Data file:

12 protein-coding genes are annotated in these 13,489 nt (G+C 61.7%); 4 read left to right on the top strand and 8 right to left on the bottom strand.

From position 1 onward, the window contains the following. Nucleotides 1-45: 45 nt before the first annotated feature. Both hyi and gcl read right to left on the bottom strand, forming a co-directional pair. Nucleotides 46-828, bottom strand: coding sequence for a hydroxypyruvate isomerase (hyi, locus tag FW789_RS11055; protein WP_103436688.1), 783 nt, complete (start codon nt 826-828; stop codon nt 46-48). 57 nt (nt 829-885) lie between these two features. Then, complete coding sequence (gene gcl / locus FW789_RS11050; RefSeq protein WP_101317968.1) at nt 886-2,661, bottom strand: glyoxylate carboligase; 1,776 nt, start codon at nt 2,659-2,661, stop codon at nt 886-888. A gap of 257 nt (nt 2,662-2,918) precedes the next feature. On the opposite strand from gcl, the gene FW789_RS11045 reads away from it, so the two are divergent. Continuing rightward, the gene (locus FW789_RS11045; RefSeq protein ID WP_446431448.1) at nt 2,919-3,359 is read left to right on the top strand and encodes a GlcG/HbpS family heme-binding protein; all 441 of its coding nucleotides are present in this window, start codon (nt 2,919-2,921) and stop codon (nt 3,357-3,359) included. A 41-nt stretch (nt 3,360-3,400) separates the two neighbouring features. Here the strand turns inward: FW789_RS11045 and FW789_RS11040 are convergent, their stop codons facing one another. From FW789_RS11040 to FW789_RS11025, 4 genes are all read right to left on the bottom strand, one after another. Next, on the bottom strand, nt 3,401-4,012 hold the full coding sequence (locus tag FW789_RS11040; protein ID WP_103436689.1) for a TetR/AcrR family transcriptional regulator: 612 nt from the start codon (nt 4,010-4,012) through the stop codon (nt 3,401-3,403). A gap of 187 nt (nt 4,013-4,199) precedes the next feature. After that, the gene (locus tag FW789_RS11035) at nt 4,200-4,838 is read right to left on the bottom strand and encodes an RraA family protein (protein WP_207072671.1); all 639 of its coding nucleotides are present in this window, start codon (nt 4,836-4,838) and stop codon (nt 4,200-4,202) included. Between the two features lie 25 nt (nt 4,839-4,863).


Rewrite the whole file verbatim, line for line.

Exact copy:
12 protein-coding genes are annotated in these 13,489 nt (G+C 61.7%); 4 read left to right on the top strand and 8 right to left on the bottom strand.

From position 1 onward, the window contains the following. Nucleotides 1-45: 45 nt before the first annotated feature. Both hyi and gcl read right to left on the bottom strand, forming a co-directional pair. Nucleotides 46-828, bottom strand: coding sequence for a hydroxypyruvate isomerase (hyi, locus tag FW789_RS11055; protein WP_103436688.1), 783 nt, complete (start codon nt 826-828; stop codon nt 46-48). 57 nt (nt 829-885) lie between these two features. Then, complete coding sequence (gene gcl / locus FW789_RS11050; RefSeq protein WP_101317968.1) at nt 886-2,661, bottom strand: glyoxylate carboligase; 1,776 nt, start codon at nt 2,659-2,661, stop codon at nt 886-888. A gap of 257 nt (nt 2,662-2,918) precedes the next feature. On the opposite strand from gcl, the gene FW789_RS11045 reads away from it, so the two are divergent. Continuing rightward, the gene (locus FW789_RS11045; RefSeq protein ID WP_446431448.1) at nt 2,919-3,359 is read left to right on the top strand and encodes a GlcG/HbpS family heme-binding protein; all 441 of its coding nucleotides are present in this window, start codon (nt 2,919-2,921) and stop codon (nt 3,357-3,359) included. A 41-nt stretch (nt 3,360-3,400) separates the two neighbouring features. Here the strand turns inward: FW789_RS11045 and FW789_RS11040 are convergent, their stop codons facing one another. From FW789_RS11040 to FW789_RS11025, 4 genes are all read right to left on the bottom strand, one after another. Next, on the bottom strand, nt 3,401-4,012 hold the full coding sequence (locus tag FW789_RS11040; protein ID WP_103436689.1) for a TetR/AcrR family transcriptional regulator: 612 nt from the start codon (nt 4,010-4,012) through the stop codon (nt 3,401-3,403). A gap of 187 nt (nt 4,013-4,199) precedes the next feature. After that, the gene (locus tag FW789_RS11035) at nt 4,200-4,838 is read right to left on the bottom strand and encodes an RraA family protein (protein WP_207072671.1); all 639 of its coding nucleotides are present in this window, start codon (nt 4,836-4,838) and stop codon (nt 4,200-4,202) included. Between the two features lie 25 nt (nt 4,839-4,863).